State pro-gay marriage groups race to get enough signatures by February 2008

The debate on same-sex unions and gay marriage might be a hot topic at Florida A&M University.

The Florida Marriage Protection Amendment, which states marriage in Florida is legal only between one man and one woman, will not be up for public vote until November 2008.

Supporters of the amendment, many of whom are members of organizations like Florida4Marriage, must collect approximately 600,000 valid petition signatures by February 2008 for the amendment to go on the ballot 10 months later.

According to, they are “currently about 50,000 signatures short of the required total number of 611,009 to place the FMPA on the 2008 ballot” as of Aug. 1.

Petition signatures in Florida are valid for four years, and Florida4Marriage, which was founded in February 2005, has 455,363 signatures as of February.

As a counter measure, has posted the names and addresses of over 450,000 Florida residents who have signed Florida4Marriage’s petitions in favor of the amendment.

The Web site allows users to search signers’ names by first name, last name, county of residency or street address. Posting the names and addresses online is legal because the information is public record.

KnowThyNeighbor, a Massachusetts-based group, “has expanded its activities to Florida,” according to a recent press release. The organization is partnering with a Jacksonville church for its Florida operations.

The statewide battle over gay marriage began last year when the gay marriage debate became a hot topic nationwide and Florida4Marriage began collecting signatures.

Florida4Marriage had until Feb. 1 to collect the 600,000 signatures, but they fell short by about 150,000.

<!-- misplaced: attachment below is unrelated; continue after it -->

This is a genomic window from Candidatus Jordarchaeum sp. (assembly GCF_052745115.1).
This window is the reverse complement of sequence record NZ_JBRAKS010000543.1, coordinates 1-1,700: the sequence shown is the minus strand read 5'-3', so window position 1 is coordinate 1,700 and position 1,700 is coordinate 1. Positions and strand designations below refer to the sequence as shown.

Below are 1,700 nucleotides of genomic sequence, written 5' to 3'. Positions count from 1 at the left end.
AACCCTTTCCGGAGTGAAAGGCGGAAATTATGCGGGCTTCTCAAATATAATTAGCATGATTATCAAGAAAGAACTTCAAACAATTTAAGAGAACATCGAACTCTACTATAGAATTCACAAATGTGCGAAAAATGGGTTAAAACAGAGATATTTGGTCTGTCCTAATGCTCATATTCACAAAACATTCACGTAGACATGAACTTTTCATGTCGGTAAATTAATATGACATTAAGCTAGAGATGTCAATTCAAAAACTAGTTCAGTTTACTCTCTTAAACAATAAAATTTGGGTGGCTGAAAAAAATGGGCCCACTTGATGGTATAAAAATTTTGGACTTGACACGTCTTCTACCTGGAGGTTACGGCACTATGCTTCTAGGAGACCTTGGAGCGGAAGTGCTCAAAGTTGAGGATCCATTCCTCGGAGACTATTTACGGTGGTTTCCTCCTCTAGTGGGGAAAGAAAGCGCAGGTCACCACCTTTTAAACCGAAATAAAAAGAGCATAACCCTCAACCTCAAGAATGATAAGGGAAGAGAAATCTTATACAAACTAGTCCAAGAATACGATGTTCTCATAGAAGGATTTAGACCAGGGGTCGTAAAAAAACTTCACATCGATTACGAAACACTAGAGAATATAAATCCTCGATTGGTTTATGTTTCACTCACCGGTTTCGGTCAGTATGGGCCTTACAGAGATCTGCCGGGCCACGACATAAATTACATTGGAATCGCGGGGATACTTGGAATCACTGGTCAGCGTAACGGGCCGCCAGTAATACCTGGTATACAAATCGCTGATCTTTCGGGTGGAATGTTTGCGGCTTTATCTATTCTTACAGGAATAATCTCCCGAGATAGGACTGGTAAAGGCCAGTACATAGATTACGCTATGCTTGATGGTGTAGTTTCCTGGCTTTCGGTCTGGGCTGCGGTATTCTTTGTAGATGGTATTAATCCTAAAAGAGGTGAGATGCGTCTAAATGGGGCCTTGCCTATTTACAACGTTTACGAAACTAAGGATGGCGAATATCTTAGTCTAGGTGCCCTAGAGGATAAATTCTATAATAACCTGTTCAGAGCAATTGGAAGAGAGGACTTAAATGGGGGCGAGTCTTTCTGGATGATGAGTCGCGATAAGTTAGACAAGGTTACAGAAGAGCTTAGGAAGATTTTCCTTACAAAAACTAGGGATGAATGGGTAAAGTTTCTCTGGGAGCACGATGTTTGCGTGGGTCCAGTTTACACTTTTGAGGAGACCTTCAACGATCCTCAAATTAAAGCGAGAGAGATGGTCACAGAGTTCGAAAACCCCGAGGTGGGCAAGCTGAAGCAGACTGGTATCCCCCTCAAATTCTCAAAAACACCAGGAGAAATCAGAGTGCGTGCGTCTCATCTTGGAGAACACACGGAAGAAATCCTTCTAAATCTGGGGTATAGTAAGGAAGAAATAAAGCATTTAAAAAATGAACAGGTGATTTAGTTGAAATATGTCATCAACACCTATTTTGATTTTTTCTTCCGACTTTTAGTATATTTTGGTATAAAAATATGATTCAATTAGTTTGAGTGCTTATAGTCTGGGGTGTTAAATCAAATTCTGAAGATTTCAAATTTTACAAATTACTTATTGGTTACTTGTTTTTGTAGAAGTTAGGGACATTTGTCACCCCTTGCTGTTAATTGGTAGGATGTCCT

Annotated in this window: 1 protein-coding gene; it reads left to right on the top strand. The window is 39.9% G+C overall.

State and national attention was focused on the group’s efforts, and pro-gay marriage organizations like Equality Florida are happy.

“It’s just proof that there aren’t as many intolerant people in this state as they thought,” Equality Florida political operative Jim Van Riper said. “There’s going to be a battle from now on.”

Florida4Marriage Chairman John Stemberger said that, given the group’s small amount of resources, he valued the face-to-face time the organization had with people who supported his cause.

Florida4Marriages’ main goal is to pass the amendment, he said.

“Marriage is a social, religious, human and legal institution,” he said. “You cannot build a civilization without natural marriage.”

The Gentle Shepherd Metropolitan Community Church, which is of a worldwide denomination based off of Protestantism, has been recognizing same-sex couples for over 38 years, said its pastor, Paul Anway.

“I don’t believe that all churches should be forced into recognizing relationships they don’t want to recognize,” he said.

Andrew Case, 24, a junior psychology student from Kingston, Jamaica, is the director of the Men’s Ministry in the FAMU Baptist Collegiate Ministry.

“We’re taught to hate the sin and not the sinner,” he said. “Everybody sins. Homosexuality is just one more sin.”

The Rev. Lawrence Barriner has served at the Wesley Foundation Campus Ministry Center at FAMU since 1994. He doesn’t agree that hating the sin and not the sinner works.

“That’s impossible,” he said. “If you could detach the two, you’d have a diluted debate.” Barriner believes only God can separate the sin from a sinner.

“Homosexuality has been around since Old Testament times,” he said. “It’s either dealt with very harshly (in the church) or its glossed over. No matter what an individual does, there’s a sacred worth to all human life,” he said.

Barriner has talked with some homosexuals on campus who are not openly gay, and he said he treats them no differently from any other student.

“I try to create an atmosphere to where they can talk to me,” he said. “I’m not going to change you. It’s hard enough to change me.”